A review by Nalini Haynes
Deka has lived her whole life in a village in the North although she has her Southern mother’s dark complexion. The village is suspicious of her. And her purity test approaches. If she bleeds golden blood, she’ll be exposed as a Gilded One and sentenced to death.
The day of her test, deathshrieks attack her village. Deka shouts at them to stop and they do. Instead of gratitude, an elder cuts her to see her blood run gold. They imprison her and kill her repeatedly while draining her golden blood for profit.
Eventually White Hands, the Emperor’s emissary arrives to rescue Deka and take her to a training ground. There, with others of her kind, she trains to kill deathshrieks. But all is not as it seems…
The Gilded Ones is consciously written by an author of color to explore misogyny, repression and racism in a patriarchal society. Overtones of the battle of the sexes resound through this novel. Never fear: the author recognizes that not all men seek to oppress. In exploring feminist allies, she exposes difficulties when victims try to determine who is an ally and who is an enemy.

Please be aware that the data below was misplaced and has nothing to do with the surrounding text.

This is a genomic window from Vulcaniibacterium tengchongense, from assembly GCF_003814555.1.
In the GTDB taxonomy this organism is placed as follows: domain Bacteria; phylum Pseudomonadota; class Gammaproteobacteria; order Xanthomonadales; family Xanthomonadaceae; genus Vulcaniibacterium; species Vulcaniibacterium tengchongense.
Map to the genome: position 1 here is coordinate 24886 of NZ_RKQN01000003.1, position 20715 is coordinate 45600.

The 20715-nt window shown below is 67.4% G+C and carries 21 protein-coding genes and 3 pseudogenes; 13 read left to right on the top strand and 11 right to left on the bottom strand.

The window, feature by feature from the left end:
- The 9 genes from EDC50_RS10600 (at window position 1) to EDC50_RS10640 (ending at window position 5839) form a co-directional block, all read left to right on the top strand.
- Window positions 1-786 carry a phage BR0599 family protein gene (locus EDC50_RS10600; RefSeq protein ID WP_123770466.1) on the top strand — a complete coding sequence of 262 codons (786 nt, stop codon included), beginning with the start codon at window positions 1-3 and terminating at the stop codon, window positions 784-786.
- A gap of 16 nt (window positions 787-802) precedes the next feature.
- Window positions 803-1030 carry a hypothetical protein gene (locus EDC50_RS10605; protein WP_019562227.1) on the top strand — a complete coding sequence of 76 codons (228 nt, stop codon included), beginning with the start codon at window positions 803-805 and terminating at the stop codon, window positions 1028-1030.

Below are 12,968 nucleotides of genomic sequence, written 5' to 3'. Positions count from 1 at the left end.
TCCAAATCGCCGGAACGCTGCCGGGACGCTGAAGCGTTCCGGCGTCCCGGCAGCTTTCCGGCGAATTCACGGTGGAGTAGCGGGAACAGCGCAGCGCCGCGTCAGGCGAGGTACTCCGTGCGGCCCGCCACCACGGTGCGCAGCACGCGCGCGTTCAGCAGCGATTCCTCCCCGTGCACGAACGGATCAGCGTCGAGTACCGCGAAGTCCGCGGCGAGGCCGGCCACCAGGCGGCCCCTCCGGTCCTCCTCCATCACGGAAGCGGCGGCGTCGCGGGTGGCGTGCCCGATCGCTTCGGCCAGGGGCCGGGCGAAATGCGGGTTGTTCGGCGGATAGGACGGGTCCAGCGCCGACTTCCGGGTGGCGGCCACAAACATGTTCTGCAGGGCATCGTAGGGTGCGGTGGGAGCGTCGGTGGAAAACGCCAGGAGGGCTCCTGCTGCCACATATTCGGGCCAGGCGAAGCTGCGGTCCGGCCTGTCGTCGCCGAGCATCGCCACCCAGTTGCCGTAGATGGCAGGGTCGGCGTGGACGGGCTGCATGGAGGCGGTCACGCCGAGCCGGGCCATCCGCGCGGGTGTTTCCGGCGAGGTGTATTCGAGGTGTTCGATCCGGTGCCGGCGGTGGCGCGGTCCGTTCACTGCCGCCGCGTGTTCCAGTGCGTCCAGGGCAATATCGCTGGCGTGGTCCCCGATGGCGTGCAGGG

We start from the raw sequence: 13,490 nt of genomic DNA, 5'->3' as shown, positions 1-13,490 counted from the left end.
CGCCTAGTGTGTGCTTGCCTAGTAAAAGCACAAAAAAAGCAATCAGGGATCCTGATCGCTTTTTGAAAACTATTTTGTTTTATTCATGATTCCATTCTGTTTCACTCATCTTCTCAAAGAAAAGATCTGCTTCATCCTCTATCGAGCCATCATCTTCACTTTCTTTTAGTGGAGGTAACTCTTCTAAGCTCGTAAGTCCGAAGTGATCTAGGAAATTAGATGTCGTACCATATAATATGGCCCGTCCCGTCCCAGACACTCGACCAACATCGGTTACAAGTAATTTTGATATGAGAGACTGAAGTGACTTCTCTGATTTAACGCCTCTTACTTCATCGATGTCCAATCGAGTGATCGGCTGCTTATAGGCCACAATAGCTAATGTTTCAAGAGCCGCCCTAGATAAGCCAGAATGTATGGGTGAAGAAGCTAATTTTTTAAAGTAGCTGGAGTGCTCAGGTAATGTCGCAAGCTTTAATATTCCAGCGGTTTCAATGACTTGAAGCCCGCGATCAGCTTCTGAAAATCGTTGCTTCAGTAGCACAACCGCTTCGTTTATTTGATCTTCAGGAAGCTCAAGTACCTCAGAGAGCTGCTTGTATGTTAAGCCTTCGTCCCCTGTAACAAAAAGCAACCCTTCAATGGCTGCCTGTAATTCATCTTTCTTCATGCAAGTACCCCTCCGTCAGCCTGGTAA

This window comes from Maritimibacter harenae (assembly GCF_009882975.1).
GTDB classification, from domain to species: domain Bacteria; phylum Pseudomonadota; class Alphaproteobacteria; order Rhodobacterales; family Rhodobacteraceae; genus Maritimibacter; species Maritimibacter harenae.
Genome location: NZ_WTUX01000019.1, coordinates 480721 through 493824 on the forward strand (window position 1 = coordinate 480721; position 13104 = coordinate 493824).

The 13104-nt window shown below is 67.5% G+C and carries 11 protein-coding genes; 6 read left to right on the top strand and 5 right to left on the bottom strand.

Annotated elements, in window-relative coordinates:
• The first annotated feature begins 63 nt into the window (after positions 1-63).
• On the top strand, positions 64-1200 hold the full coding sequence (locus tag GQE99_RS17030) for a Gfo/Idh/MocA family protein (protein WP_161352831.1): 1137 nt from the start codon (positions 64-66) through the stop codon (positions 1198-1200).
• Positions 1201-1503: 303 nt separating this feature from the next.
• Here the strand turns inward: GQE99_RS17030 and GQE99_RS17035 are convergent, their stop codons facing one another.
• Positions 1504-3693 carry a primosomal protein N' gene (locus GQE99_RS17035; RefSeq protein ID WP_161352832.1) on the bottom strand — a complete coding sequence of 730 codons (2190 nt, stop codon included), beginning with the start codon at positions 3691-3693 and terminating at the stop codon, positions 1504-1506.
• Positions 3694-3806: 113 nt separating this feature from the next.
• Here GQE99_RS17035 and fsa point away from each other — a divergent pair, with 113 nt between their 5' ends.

The Gilded Ones is high fantasy. You can’t get much higher than this. Some authors reboot legends and mythology to be plausible (or semi-plausible) “root” stories like Horse Goddess (aka Epona, the version I read) by Morgan Llewellyn. However, Forna has eschewed that trope/genre to write the battle of the sexes as mythology complete with gods and immortals. The Gilded Ones is more like Trudi Canavan’s Age of the Five books in sub-genre than the Horse Goddess although all these books delve into social issues.
The Gilded Ones is feminist fiction featuring the battle of the sexes and a chosen one in the highest of high fantasy novels. Although I prefer my fantasy tropes reversed (mythology rewritten to be more plausible), I enjoyed Deka’s journey. Forna’s exploration of social issues is revealing. I enjoyed this novel and look forward to reading more from Forna.
Read The Gilded Ones if you enjoyed Trudi Canavan’s Age of the Five. I’m surprised I didn’t review it when I read it, but here are a couple of interviews with Trudi in 2011 and 2012.
Rating: 4 out of 5 stars
Imprint: Usborne – GB (HarperCollins Australia); Delacorte Press (Penguin Random House)
Format: paperback, 416 pages; also available in other formats including audiobook
Age: From 14 years
Category: Fantasy & Magic, feminism